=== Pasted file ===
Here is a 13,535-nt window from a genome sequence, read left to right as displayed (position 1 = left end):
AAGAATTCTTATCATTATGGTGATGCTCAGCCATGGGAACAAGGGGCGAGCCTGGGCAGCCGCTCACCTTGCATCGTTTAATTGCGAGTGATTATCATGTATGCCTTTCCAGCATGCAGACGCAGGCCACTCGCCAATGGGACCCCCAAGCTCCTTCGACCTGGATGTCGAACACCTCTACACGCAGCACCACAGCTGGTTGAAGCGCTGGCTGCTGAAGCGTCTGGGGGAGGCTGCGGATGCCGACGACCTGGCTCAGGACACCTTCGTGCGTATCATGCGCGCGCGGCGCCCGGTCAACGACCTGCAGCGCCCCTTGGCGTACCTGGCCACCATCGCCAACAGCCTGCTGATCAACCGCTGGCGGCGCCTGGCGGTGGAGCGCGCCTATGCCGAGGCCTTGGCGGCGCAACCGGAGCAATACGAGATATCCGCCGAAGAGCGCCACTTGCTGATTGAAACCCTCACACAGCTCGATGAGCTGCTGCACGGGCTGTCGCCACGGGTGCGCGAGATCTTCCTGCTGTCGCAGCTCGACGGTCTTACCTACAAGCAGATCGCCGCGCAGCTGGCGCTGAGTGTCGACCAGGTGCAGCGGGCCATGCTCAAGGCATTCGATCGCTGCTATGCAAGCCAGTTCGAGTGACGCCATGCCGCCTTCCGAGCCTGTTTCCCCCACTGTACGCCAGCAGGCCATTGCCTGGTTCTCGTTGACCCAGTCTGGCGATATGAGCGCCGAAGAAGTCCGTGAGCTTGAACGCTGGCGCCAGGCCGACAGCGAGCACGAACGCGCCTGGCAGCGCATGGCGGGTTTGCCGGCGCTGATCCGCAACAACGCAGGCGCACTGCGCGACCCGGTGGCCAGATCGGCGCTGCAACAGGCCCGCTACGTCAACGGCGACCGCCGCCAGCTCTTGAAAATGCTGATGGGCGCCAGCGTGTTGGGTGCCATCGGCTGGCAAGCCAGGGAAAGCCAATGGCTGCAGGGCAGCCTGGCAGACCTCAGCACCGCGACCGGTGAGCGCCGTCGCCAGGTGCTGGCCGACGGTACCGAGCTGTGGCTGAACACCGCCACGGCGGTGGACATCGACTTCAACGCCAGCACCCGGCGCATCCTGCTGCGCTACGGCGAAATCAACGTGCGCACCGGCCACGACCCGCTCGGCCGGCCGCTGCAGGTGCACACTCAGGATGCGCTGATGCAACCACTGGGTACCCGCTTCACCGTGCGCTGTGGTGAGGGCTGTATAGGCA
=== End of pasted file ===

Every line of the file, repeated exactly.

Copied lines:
Here is a 13,535-nt window from a genome sequence, read left to right as displayed (position 1 = left end):
AAGAATTCTTATCATTATGGTGATGCTCAGCCATGGGAACAAGGGGCGAGCCTGGGCAGCCGCTCACCTTGCATCGTTTAATTGCGAGTGATTATCATGTATGCCTTTCCAGCATGCAGACGCAGGCCACTCGCCAATGGGACCCCCAAGCTCCTTCGACCTGGATGTCGAACACCTCTACACGCAGCACCACAGCTGGTTGAAGCGCTGGCTGCTGAAGCGTCTGGGGGAGGCTGCGGATGCCGACGACCTGGCTCAGGACACCTTCGTGCGTATCATGCGCGCGCGGCGCCCGGTCAACGACCTGCAGCGCCCCTTGGCGTACCTGGCCACCATCGCCAACAGCCTGCTGATCAACCGCTGGCGGCGCCTGGCGGTGGAGCGCGCCTATGCCGAGGCCTTGGCGGCGCAACCGGAGCAATACGAGATATCCGCCGAAGAGCGCCACTTGCTGATTGAAACCCTCACACAGCTCGATGAGCTGCTGCACGGGCTGTCGCCACGGGTGCGCGAGATCTTCCTGCTGTCGCAGCTCGACGGTCTTACCTACAAGCAGATCGCCGCGCAGCTGGCGCTGAGTGTCGACCAGGTGCAGCGGGCCATGCTCAAGGCATTCGATCGCTGCTATGCAAGCCAGTTCGAGTGACGCCATGCCGCCTTCCGAGCCTGTTTCCCCCACTGTACGCCAGCAGGCCATTGCCTGGTTCTCGTTGACCCAGTCTGGCGATATGAGCGCCGAAGAAGTCCGTGAGCTTGAACGCTGGCGCCAGGCCGACAGCGAGCACGAACGCGCCTGGCAGCGCATGGCGGGTTTGCCGGCGCTGATCCGCAACAACGCAGGCGCACTGCGCGACCCGGTGGCCAGATCGGCGCTGCAACAGGCCCGCTACGTCAACGGCGACCGCCGCCAGCTCTTGAAAATGCTGATGGGCGCCAGCGTGTTGGGTGCCATCGGCTGGCAAGCCAGGGAAAGCCAATGGCTGCAGGGCAGCCTGGCAGACCTCAGCACCGCGACCGGTGAGCGCCGTCGCCAGGTGCTGGCCGACGGTACCGAGCTGTGGCTGAACACCGCCACGGCGGTGGACATCGACTTCAACGCCAGCACCCGGCGCATCCTGCTGCGCTACGGCGAAATCAACGTGCGCACCGGCCACGACCCGCTCGGCCGGCCGCTGCAGGTGCACACTCAGGATGCGCTGATGCAACCACTGGGTACCCGCTTCACCGTGCGCTGTGGTGAGGGCTGTATAGGCA